Tuesday, August 5, 2014

The 80's: MTV



In 1981, a small cable channel by the name of MTV launched with the words of "Ladies and Gentlemen, rock and roll". It's first images shown on TV was of the Apollo 11 moon landing with an "MTV" flag that was staked in the moon like the U.S. Flag in the actual Apollo 11 moon landing.




The launching of MTV would be landmark for the music industry. It featured artists from all walks of life and many genres. MTV started out as a channel that featured videos on a 24/7 basis – I say started out because they currently feature TV shoes, videos, and documentaries among other things. What MTV didn't feature much of were artists of color. The few artists of color MTV featured were Prince, Herbie Hancock, and Donna Summer. Even Michael Jackson himself struggled to get airtime on the new music channel. His break finally came in 1983 with his 'Billie Jean' video. But change was not immediate. "Billie Jean" was not added to MTV's "medium rotation" playlist (two to three airings per day) until after it had already reached #1 on the Billboard Hot 100 chart. 



A month later, it was bumped up into "heavy rotation," one week before the MTV debut of Jackson's "Beat It" video. Both videos were played several times a day for the next two months; by early summer, the channel had ceased playing either song. But the impact was permanent as by that point the videos by other black artists such as "Little Red Corvette" and "1999" by Prince and "She Works Hard For The Money" by Donna Summer were in heavy rotation on the channel.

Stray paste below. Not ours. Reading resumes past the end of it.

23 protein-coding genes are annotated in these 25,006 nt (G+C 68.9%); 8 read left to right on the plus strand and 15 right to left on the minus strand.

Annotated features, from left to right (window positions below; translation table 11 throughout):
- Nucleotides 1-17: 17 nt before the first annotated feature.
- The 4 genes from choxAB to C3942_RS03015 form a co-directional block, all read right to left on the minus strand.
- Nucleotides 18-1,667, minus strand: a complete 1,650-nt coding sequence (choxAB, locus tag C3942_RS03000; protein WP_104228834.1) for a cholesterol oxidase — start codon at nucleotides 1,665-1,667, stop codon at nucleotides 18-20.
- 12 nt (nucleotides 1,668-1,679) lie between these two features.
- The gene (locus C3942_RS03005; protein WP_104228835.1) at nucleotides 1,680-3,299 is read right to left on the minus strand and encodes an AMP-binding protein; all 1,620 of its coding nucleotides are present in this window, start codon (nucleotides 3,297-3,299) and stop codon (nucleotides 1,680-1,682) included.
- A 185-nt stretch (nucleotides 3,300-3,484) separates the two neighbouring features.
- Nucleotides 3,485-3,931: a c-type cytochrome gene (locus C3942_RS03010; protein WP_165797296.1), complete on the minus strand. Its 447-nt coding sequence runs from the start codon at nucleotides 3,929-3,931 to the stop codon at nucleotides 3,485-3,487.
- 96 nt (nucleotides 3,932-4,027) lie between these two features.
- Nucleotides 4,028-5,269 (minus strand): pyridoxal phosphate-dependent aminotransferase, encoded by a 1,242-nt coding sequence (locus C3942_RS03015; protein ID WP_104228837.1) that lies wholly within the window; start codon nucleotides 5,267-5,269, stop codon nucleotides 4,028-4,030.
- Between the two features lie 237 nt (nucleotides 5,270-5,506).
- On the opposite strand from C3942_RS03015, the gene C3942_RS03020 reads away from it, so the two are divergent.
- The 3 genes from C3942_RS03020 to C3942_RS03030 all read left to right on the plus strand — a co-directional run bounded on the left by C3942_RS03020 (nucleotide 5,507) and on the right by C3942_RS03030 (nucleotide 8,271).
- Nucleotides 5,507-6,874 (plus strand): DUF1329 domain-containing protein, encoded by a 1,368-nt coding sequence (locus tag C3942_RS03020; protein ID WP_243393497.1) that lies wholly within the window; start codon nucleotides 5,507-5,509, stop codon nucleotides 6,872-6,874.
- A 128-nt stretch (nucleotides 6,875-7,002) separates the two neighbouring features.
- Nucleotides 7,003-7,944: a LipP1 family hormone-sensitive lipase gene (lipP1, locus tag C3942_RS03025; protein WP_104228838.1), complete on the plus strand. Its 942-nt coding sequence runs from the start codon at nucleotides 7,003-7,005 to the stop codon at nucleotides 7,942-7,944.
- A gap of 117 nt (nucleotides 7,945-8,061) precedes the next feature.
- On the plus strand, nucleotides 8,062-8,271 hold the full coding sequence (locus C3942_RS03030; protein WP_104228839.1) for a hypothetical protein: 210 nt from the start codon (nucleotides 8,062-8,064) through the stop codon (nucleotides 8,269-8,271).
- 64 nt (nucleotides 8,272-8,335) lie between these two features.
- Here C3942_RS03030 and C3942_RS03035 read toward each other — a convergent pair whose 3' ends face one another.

When Jackson's elaborate video for "Thriller" was released late in the year, the network's support for it was total, leading to a lengthy partnership with Jackson that helped other black music artists, including Prince, Tina Turner, and Jackson's younger sister Janet Jackson. MTV's style, hand-held cameras and quick-cut editing had its own impact on 1980s culture. Soon, everything on TV looked like it was done by MTV. More rap music acts were climbing the 80s pop music charts. The late 80s was playing the music of artists like MC Hammer, YOUNG MC, and Salt-N-Pepa played regularly on MTV and pop music radio stations.


"Went to Short Dog's house and they was watching Yo! MTV Raps."- Ice Cube, It Was A Good Day

On August 6, 1988, MTV launched "Yo! MTV Raps", a two-hour music video program that featured a plethora of rap videos, live performances and often times interviews with various rappers. Doctor Dré and Ed Lover hosted the show on the weekdays, which also featured Lover's "Ed Lover Dance". Fab 5 Freddy took over on the weekends.




Yo! MTV Raps was an instant success from the jump as Run D.M.C. featuring DJ Jazzy Jeff & the Fresh Prince hosted its first episode. This episode became one of the most watched in MTV's three-decade history. Start-up artists and stalwarts alike had the chance to be heard in the largest of American media markets at the time. Yo! MTV Raps seven-year run was fruitful and though it later had to compete for audiences with programs like BET’s Rap City (started in 1989), it became crucial to the spreading of the subculture, one of the more influential realms of 80’s Pop Culture.